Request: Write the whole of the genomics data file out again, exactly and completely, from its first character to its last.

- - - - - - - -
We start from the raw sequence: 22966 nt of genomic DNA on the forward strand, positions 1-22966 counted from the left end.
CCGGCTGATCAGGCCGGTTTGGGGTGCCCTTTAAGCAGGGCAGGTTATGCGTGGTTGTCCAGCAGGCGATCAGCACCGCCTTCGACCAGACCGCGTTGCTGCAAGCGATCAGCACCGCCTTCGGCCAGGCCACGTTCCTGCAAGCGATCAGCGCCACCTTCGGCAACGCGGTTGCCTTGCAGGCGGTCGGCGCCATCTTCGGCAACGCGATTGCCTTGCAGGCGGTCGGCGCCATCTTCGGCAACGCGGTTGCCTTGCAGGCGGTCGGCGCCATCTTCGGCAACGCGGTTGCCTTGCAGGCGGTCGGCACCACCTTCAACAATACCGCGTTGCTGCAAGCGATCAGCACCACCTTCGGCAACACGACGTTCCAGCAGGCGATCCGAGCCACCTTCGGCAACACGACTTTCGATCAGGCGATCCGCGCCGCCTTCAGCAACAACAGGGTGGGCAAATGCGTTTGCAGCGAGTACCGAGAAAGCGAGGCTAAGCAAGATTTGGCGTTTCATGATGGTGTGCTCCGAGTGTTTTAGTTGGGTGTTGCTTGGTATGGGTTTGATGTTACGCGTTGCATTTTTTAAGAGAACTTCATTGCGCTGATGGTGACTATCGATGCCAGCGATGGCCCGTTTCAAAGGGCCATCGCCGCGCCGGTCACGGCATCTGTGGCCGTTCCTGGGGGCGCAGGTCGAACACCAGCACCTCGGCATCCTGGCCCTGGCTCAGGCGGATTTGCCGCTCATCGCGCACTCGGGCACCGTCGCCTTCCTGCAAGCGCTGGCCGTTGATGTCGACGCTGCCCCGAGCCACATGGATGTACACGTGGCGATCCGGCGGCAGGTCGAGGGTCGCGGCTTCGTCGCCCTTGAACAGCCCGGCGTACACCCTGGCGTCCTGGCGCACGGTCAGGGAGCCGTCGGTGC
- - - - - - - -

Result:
We start from the raw sequence: 22966 nt of genomic DNA on the forward strand, positions 1-22966 counted from the left end.
CCGGCTGATCAGGCCGGTTTGGGGTGCCCTTTAAGCAGGGCAGGTTATGCGTGGTTGTCCAGCAGGCGATCAGCACCGCCTTCGACCAGACCGCGTTGCTGCAAGCGATCAGCACCGCCTTCGGCCAGGCCACGTTCCTGCAAGCGATCAGCGCCACCTTCGGCAACGCGGTTGCCTTGCAGGCGGTCGGCGCCATCTTCGGCAACGCGATTGCCTTGCAGGCGGTCGGCGCCATCTTCGGCAACGCGGTTGCCTTGCAGGCGGTCGGCGCCATCTTCGGCAACGCGGTTGCCTTGCAGGCGGTCGGCACCACCTTCAACAATACCGCGTTGCTGCAAGCGATCAGCACCACCTTCGGCAACACGACGTTCCAGCAGGCGATCCGAGCCACCTTCGGCAACACGACTTTCGATCAGGCGATCCGCGCCGCCTTCAGCAACAACAGGGTGGGCAAATGCGTTTGCAGCGAGTACCGAGAAAGCGAGGCTAAGCAAGATTTGGCGTTTCATGATGGTGTGCTCCGAGTGTTTTAGTTGGGTGTTGCTTGGTATGGGTTTGATGTTACGCGTTGCATTTTTTAAGAGAACTTCATTGCGCTGATGGTGACTATCGATGCCAGCGATGGCCCGTTTCAAAGGGCCATCGCCGCGCCGGTCACGGCATCTGTGGCCGTTCCTGGGGGCGCAGGTCGAACACCAGCACCTCGGCATCCTGGCCCTGGCTCAGGCGGATTTGCCGCTCATCGCGCACTCGGGCACCGTCGCCTTCCTGCAAGCGCTGGCCGTTGATGTCGACGCTGCCCCGAGCCACATGGATGTACACGTGGCGATCCGGCGGCAGGTCGAGGGTCGCGGCTTCGTCGCCCTTGAACAGCCCGGCGTACACCCTGGCGTCCTGGCGCACGGTCAGGGAGCCGTCGGTGC